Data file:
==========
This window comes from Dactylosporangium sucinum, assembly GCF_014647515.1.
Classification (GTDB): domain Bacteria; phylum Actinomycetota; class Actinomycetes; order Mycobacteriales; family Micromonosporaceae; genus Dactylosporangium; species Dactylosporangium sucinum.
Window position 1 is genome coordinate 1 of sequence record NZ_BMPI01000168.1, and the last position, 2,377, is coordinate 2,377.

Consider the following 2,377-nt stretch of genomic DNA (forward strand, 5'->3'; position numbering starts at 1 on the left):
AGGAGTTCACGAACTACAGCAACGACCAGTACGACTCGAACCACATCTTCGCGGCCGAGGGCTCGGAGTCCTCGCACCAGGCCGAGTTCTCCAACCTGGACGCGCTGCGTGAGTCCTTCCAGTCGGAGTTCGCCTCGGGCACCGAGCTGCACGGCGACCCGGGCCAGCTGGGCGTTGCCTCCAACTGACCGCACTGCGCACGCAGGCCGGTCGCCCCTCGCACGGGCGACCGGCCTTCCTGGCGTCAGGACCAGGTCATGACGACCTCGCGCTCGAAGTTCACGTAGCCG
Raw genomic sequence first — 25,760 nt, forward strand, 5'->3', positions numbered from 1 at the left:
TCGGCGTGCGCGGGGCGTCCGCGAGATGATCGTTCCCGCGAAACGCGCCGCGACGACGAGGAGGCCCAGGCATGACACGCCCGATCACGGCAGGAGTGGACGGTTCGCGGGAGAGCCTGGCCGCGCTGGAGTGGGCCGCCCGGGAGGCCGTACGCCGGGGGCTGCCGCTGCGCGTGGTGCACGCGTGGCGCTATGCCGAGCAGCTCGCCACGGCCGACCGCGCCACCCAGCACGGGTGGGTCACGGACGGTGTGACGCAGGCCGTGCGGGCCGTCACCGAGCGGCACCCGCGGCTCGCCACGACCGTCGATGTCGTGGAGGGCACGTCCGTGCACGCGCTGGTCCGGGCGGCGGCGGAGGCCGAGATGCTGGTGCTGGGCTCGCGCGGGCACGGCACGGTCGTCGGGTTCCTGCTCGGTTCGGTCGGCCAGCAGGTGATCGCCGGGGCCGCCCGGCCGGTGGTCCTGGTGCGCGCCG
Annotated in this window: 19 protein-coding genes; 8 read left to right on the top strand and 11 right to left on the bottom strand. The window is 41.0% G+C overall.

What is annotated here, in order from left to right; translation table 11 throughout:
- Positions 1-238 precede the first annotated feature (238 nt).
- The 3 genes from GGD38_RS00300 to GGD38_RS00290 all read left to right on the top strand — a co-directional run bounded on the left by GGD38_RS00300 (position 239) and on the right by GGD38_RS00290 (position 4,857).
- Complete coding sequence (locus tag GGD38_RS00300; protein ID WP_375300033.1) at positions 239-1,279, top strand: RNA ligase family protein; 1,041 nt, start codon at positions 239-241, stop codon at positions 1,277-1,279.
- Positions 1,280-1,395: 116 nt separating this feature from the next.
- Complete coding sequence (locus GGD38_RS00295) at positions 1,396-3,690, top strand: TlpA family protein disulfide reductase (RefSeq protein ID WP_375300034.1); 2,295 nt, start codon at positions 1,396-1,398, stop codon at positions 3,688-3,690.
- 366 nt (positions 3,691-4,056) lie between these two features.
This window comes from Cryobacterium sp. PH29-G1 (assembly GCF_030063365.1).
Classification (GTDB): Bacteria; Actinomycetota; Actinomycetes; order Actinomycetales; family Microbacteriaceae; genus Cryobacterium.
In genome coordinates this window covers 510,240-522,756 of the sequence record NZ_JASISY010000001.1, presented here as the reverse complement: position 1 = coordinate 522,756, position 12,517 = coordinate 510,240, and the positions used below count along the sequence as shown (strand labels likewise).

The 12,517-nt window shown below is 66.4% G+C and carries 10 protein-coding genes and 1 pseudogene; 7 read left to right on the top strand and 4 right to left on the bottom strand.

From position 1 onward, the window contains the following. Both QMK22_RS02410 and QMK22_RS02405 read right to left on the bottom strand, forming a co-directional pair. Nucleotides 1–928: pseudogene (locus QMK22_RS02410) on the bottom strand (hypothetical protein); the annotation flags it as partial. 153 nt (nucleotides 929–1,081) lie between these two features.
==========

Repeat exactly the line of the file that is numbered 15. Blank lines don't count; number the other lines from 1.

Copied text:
- 366 nt (positions 3,691-4,056) lie between these two features.